The Role of Music in Music Therapy: Motivation and Facilitation
Music therapy helps children develop skills on both a conscious and subconscious level. It can quite literally help the body and mind complete tasks that were previously quite difficult. Find out how!
When people ask about what music therapy is and how it can help their child, I like to start by explaining the domains we address: social, cognitive, communication, motor, sensory, and emotional regulation. I also give a few examples of what we might do to for one or more of those areas. If they probe deeper, I explain the role music plays in addressing those areas, and over time I have come to delineate the role of music into two categories: Motivation and Facilitation.
Music to Motivate
This is a fairly intuitive concept for anyone who enjoys music. Adding a musical component to a task generally increases motivation (think of exercise) and results in increased attention, improved mood, longevity, and therefore increased skill acquisition. This is no exception when working with children. For many children, music is an attractive experience and can help them be more excited about learning, moving, talking, and interacting with their peers. Think about it–singing the ABC’s is a way more fun (and effective) way to learn than just saying them, right? There is something about music and the way it affects our whole system and emotions that can make almost anything more enjoyable, and music therapy is the way to tap into that in a therapeutic context.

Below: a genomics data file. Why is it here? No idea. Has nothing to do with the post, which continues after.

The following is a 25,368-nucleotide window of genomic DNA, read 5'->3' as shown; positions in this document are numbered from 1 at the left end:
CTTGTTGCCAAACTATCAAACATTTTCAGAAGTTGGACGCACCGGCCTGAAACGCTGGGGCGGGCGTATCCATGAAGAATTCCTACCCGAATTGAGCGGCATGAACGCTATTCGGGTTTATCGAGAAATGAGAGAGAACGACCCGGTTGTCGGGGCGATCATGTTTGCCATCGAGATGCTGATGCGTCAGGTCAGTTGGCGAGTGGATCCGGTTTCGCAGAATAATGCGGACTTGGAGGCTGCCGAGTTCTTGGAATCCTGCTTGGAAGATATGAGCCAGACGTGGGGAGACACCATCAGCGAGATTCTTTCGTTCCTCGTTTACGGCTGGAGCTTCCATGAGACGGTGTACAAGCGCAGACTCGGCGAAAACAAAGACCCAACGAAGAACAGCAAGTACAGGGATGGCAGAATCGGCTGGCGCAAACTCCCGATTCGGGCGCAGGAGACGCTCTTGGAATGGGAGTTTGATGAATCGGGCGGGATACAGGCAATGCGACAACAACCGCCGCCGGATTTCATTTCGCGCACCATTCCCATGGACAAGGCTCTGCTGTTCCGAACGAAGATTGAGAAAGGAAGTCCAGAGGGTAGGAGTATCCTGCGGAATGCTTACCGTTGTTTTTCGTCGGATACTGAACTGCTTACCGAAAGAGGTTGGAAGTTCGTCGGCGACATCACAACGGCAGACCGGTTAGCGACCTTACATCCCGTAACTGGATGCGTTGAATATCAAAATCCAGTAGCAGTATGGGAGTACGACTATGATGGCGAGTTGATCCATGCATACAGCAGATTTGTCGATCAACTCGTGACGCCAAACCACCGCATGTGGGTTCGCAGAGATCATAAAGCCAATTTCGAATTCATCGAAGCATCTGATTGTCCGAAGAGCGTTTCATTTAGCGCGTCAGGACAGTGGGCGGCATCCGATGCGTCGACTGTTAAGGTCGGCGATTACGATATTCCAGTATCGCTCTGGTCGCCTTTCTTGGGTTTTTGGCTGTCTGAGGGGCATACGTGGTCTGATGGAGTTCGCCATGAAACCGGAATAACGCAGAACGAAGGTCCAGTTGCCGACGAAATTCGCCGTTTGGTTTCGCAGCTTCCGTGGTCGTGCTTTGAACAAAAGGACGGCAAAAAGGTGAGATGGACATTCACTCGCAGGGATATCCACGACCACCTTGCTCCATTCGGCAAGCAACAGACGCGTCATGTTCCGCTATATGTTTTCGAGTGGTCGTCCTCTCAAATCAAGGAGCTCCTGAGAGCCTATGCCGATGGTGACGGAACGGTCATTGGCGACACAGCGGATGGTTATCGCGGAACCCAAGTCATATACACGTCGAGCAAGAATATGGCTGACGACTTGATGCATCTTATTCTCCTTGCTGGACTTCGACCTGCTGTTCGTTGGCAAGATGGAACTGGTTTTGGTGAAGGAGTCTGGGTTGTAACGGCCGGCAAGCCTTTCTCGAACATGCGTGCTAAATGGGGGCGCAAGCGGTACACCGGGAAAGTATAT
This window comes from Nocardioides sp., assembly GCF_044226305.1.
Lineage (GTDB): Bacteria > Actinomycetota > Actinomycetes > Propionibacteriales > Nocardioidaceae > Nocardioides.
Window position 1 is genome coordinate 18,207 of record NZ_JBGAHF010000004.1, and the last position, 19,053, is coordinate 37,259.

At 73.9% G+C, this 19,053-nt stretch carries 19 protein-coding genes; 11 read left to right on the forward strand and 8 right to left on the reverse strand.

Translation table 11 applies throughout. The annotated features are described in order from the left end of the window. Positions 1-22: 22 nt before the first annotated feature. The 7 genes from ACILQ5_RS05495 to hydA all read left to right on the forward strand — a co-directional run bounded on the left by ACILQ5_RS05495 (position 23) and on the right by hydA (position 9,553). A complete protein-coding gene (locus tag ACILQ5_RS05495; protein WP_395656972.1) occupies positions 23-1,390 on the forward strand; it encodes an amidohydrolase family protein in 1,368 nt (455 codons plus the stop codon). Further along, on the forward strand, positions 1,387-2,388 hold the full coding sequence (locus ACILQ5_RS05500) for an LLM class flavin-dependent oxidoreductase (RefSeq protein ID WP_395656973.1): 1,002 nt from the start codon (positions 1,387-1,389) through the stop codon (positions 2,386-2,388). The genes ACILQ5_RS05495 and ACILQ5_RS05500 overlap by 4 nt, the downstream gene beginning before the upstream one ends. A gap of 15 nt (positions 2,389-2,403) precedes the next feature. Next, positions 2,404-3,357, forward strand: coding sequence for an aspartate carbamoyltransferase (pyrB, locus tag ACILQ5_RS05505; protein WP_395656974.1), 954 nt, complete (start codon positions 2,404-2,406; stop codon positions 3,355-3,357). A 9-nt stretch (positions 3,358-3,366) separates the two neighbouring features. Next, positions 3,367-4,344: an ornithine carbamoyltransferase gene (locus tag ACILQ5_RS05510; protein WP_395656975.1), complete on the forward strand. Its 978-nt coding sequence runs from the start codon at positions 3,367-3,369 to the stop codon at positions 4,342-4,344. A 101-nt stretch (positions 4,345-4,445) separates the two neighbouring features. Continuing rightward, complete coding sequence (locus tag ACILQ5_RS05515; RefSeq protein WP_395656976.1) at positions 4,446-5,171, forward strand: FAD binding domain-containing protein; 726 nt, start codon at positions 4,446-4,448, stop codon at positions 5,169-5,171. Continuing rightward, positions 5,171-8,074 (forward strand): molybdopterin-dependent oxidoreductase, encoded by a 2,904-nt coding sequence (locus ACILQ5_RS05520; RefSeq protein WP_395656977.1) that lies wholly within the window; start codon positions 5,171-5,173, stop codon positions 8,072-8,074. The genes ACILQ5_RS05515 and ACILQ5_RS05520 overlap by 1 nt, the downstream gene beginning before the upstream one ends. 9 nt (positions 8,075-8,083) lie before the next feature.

Music to Facilitate
The other reason why music works is because it can actually facilitate (i.e, to make something easier, to help or cause) an action. Unlike motivation, the facilitation factor is not quite as intuitive or well understood. In my graduate training I studied a great deal on how music impacts the brain and how to use that to bring about functional change. The reason facilitation works is because music stimulates whole-brain processing, which includes those areas that are also responsible for other functions like speech, movement, cognition, emotion, sensory processing (kinda like those domains we address… :)) This is super exciting to me as a music therapist because I can literally use my music to bring about and drive functional change. When used correctly (and this is a whole other ball game on technique that I won’t get into here. See my post on techniques for more info), music can facilitate the development of specific skills such as forming speech sounds, making certain movements, attending to an activity, following directions, and so forth. It can actually drive the child to do certain things because of the way it impacts their neural system. Cool right?
So for anyone who is wondering “why music therapy?”, or “what can this do that’s different from other therapies?” you can take away the ideas of music for MOTIVATION and music for FACILITATION. It seriously works.